Tea Party: Does it really reflect American values?


In the end, how “American” is it—really?

At the heart of the Tea Party movement is the ideal of America as a nation of autonomous individuals and limited government. Big Government is Big Brother stripping away our freedoms one by one. Bank bailouts and healthcare reforms are evidence that Big Brother is too big.

The ideals of limited government and individual liberty are part of America’s DNA. These have been cherished American values from the nation’s beginning. These were the principles Thomas Jefferson had in mind when he authored the Declaration of Independence. Ever since, says historian Joseph J. Ellis, “American political discourse is phrased in Jeffersonian terms as a conversation about sovereign individuals who only grudgingly and in special circumstances are prepared to compromise that sovereignty for larger social purposes.” (Click here to read what I wrote about Jefferson’s theory of the origin of American values.)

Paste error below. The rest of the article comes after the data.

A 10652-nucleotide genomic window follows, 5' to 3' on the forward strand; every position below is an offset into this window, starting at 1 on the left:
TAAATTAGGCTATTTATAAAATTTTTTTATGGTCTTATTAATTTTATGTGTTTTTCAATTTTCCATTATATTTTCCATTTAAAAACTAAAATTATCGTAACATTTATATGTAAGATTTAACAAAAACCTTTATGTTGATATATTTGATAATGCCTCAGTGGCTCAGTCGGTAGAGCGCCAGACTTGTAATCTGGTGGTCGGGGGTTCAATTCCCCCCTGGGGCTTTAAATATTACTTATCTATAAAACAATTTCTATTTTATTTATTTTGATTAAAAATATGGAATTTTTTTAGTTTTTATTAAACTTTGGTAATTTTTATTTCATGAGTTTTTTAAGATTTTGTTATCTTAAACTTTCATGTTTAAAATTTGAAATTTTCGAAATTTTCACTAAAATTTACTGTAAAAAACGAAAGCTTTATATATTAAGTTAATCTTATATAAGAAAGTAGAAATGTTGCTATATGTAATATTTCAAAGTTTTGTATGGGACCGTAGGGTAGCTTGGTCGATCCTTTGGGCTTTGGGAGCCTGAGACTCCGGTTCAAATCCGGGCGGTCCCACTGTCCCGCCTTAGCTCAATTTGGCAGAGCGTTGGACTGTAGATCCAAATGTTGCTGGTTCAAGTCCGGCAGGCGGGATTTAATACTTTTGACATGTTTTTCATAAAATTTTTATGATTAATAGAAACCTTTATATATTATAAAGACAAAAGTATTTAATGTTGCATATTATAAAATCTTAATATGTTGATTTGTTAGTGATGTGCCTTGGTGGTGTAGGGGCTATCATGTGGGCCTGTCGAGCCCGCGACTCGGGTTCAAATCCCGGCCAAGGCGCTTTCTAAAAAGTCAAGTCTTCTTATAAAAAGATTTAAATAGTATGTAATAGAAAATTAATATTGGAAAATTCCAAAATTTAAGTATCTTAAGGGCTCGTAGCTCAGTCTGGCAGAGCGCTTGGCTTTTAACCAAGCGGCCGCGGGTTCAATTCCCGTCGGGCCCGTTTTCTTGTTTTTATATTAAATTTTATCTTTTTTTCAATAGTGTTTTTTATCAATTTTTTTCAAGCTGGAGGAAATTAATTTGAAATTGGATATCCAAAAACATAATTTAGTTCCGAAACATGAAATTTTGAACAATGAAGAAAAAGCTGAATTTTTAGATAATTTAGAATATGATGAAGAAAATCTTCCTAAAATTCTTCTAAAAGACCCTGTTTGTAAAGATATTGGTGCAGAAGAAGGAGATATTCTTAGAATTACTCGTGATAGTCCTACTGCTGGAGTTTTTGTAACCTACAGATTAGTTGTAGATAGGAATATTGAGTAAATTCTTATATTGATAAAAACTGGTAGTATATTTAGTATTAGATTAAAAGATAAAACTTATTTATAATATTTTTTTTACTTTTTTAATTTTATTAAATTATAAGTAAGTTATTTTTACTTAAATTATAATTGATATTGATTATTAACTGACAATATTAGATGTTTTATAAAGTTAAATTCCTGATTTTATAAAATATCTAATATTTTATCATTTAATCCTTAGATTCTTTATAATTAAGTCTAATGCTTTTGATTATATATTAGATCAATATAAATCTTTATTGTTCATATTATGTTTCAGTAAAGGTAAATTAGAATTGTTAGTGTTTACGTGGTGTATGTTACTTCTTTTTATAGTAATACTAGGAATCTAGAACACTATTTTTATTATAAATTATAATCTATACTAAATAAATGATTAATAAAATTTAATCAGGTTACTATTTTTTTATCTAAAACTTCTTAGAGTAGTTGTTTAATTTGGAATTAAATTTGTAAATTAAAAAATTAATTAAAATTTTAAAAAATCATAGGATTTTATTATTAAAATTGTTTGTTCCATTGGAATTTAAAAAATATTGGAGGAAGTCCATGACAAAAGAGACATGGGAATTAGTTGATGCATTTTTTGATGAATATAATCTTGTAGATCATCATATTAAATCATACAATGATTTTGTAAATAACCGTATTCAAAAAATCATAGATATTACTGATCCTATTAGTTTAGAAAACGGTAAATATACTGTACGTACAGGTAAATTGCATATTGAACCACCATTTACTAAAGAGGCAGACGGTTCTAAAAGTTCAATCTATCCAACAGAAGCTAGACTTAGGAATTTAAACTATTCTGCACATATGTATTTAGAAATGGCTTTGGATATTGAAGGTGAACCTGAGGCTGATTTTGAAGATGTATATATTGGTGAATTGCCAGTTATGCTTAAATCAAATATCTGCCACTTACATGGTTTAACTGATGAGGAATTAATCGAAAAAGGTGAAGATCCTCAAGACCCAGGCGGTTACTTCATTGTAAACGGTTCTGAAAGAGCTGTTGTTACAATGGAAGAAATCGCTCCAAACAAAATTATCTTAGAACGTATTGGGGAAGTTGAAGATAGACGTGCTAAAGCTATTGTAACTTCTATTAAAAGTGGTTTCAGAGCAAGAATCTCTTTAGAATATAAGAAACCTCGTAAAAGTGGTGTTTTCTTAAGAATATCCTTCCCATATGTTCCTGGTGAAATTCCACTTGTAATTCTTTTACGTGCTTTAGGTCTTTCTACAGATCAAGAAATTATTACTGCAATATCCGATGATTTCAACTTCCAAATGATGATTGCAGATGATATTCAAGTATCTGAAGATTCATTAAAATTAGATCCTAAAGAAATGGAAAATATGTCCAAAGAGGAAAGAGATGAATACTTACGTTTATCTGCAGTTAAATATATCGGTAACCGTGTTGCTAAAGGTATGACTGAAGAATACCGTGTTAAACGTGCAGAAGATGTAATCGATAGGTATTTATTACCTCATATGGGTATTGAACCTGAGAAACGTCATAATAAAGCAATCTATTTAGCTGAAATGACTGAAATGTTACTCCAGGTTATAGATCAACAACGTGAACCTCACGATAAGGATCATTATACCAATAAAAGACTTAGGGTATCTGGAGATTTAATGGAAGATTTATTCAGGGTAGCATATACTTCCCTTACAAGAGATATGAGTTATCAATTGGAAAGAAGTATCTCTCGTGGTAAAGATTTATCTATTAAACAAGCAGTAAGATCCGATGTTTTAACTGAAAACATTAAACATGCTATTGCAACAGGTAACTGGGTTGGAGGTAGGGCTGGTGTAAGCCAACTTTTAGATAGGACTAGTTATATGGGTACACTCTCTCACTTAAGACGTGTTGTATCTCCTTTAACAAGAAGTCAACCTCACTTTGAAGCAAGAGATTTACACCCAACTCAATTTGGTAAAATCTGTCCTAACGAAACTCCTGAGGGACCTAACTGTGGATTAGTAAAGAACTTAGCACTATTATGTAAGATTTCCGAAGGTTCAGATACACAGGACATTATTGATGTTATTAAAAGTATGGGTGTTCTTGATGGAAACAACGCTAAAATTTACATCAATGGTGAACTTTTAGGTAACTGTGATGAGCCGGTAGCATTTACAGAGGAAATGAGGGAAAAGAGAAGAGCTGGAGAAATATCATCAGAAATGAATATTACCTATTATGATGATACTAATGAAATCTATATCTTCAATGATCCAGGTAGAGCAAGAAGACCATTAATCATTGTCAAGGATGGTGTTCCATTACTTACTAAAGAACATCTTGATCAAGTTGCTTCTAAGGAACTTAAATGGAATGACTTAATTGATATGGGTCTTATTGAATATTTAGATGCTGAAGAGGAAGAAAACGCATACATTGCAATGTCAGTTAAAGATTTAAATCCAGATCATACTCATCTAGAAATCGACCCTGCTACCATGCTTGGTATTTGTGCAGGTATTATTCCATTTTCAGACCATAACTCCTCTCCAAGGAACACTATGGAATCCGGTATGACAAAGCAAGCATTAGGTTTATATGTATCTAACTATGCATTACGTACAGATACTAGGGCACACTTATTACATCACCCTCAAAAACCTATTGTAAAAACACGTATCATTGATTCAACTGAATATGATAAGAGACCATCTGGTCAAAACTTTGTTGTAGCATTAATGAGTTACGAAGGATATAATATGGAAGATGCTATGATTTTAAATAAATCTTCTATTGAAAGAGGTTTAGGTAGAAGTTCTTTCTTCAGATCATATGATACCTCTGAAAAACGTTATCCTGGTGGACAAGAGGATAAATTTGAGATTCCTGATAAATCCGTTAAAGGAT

Whether we like the Tea Party or not, we have to recognize that it draws its power from these Jeffersonian principles. The Tea Party’s policy prescriptions may be unrealistic, naïve, or even harmful, but they resonate with America’s DNA. Small government “feels right” to many Americans and big government “feels wrong.”

“Boiling Mad” author Kate Zernike ends the prologue to her book with this statement: “The Tea Party movement went to the heart of conflicts that had bedeviled Americans for more than two hundred years and reflected anxieties that Americans had been expressing for generations.” 

I think she’s right.

Do you think the Tea Party reflects American values?

Click on the “Comment” link below to tell us what you think.

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